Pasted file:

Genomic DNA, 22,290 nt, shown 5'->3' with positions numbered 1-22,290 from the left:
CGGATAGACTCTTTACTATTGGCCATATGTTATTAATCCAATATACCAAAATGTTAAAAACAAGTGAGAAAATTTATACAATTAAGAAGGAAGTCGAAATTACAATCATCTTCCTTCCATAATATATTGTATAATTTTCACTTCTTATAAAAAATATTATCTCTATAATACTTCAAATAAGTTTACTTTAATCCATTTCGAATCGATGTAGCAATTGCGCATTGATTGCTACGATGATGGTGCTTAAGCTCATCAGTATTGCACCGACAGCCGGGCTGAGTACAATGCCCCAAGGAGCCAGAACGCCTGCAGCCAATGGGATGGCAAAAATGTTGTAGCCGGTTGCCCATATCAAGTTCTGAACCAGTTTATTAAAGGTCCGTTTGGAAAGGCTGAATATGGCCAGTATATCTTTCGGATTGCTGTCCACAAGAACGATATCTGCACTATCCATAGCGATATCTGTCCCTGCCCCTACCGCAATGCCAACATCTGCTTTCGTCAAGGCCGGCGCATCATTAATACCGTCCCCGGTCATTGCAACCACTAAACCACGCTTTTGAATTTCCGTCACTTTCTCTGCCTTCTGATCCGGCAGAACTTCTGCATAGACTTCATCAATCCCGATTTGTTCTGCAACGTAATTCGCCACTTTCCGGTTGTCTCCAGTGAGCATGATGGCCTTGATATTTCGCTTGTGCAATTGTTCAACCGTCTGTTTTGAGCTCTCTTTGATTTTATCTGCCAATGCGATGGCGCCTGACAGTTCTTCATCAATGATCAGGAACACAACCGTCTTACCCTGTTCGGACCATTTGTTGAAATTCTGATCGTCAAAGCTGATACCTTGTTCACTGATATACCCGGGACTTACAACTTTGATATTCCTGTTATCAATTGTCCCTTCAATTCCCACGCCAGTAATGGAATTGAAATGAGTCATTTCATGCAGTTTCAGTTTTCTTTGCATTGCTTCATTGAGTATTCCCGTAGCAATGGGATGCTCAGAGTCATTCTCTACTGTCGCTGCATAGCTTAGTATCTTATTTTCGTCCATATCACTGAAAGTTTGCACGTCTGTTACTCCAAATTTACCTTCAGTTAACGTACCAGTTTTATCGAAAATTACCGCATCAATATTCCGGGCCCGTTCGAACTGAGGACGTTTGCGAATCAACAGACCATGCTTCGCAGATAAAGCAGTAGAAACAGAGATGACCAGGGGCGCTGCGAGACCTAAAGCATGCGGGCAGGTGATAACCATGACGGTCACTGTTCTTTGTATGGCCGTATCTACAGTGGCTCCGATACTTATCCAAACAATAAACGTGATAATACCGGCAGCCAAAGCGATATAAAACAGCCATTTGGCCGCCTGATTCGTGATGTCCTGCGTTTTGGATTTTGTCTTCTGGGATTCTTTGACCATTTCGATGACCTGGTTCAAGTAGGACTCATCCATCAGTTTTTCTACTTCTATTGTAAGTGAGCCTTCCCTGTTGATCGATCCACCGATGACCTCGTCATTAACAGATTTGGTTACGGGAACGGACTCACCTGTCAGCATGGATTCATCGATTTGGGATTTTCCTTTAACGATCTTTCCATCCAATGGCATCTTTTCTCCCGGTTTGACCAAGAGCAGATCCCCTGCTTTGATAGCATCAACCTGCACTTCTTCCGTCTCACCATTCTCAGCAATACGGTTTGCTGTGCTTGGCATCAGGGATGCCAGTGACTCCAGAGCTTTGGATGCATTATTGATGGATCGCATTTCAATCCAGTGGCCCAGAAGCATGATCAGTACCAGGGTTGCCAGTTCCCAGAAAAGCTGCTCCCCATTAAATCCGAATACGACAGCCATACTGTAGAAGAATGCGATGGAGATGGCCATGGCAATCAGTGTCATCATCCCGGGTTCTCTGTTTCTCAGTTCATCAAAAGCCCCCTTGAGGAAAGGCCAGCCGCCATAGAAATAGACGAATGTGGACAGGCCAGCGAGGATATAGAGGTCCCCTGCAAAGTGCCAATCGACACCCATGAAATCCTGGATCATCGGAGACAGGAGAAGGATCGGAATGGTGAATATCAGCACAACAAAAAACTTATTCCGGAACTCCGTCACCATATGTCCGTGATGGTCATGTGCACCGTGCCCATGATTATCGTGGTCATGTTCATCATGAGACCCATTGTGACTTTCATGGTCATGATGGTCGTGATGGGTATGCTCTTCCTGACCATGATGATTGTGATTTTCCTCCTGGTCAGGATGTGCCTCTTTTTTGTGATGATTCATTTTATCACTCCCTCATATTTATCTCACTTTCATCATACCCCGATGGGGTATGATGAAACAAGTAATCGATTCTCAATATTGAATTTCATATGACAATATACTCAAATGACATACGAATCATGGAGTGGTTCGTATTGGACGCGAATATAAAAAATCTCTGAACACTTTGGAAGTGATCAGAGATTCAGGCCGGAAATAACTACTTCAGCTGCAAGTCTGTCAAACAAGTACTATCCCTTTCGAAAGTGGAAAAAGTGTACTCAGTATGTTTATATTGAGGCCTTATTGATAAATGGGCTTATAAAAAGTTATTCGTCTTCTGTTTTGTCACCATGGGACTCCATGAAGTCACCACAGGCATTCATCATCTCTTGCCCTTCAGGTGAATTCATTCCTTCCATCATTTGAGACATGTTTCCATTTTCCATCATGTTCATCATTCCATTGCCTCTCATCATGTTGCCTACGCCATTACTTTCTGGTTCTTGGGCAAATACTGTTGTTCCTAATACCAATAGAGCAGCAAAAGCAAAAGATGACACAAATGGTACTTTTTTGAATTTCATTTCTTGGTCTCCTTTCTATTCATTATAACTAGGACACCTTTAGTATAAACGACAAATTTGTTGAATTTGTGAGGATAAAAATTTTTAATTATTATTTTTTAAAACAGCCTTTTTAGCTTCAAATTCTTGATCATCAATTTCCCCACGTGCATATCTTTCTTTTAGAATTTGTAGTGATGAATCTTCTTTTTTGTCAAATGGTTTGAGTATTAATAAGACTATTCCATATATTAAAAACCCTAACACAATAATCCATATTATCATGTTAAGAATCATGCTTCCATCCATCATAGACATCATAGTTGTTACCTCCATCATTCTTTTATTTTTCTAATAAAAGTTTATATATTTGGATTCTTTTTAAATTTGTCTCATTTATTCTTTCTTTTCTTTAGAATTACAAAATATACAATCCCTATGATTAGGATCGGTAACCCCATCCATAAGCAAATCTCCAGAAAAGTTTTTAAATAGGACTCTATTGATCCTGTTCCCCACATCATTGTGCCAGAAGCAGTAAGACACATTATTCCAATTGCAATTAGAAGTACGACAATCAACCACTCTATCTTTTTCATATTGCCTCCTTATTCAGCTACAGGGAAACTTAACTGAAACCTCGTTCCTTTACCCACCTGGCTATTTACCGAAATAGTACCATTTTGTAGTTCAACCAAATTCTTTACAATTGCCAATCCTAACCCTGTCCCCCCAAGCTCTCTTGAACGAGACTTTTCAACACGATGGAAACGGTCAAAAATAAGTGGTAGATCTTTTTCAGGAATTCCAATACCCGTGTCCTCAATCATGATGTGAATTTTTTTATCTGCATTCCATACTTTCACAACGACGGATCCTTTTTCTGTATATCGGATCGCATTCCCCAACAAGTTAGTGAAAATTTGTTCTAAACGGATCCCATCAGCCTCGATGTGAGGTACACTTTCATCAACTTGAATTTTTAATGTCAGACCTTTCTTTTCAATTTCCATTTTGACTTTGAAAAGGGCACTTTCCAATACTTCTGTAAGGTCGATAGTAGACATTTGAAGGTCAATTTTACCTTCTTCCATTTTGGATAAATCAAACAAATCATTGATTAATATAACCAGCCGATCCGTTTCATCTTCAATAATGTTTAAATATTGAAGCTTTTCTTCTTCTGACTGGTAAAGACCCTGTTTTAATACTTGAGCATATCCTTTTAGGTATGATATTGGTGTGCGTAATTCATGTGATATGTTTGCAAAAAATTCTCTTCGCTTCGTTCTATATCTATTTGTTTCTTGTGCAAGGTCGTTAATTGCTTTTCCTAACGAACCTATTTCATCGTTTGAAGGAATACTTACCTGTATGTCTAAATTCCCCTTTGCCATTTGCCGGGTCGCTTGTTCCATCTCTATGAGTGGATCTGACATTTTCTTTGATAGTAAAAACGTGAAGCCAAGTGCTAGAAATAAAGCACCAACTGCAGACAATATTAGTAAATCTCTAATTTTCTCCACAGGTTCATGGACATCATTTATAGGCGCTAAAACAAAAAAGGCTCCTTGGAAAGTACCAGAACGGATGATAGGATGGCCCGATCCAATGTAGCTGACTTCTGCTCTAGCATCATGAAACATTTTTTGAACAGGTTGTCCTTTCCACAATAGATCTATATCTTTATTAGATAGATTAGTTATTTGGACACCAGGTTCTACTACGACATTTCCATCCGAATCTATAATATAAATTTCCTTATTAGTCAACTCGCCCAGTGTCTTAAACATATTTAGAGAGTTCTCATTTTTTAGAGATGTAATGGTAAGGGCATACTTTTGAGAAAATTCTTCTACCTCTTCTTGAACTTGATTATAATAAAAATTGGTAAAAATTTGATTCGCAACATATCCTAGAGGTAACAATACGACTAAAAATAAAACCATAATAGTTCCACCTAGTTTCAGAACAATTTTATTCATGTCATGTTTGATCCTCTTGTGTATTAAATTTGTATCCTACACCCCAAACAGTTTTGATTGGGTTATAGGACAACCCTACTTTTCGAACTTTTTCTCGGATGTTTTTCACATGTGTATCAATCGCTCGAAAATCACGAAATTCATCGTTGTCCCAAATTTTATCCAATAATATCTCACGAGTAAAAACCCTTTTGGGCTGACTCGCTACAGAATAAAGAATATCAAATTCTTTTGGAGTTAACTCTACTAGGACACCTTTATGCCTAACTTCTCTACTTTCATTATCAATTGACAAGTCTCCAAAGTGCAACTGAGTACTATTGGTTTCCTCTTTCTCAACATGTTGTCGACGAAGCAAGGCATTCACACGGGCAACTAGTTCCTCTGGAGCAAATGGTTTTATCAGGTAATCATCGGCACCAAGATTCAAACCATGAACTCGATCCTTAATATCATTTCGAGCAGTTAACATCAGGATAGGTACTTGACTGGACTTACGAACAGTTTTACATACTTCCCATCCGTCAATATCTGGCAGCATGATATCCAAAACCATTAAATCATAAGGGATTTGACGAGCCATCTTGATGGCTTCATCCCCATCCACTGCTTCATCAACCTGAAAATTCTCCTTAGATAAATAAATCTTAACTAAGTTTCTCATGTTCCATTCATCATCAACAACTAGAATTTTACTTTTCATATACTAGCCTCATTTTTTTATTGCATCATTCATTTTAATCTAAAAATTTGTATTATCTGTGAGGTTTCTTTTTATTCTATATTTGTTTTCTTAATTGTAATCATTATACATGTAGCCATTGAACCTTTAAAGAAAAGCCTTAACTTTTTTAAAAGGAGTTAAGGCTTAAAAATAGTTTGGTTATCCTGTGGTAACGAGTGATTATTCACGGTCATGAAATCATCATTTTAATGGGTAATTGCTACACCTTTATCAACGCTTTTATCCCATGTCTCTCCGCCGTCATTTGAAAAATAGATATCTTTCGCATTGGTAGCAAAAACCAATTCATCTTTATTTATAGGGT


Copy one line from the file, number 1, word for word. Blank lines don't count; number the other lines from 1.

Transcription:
Genomic DNA, 22,290 nt, shown 5'->3' with positions numbered 1-22,290 from the left: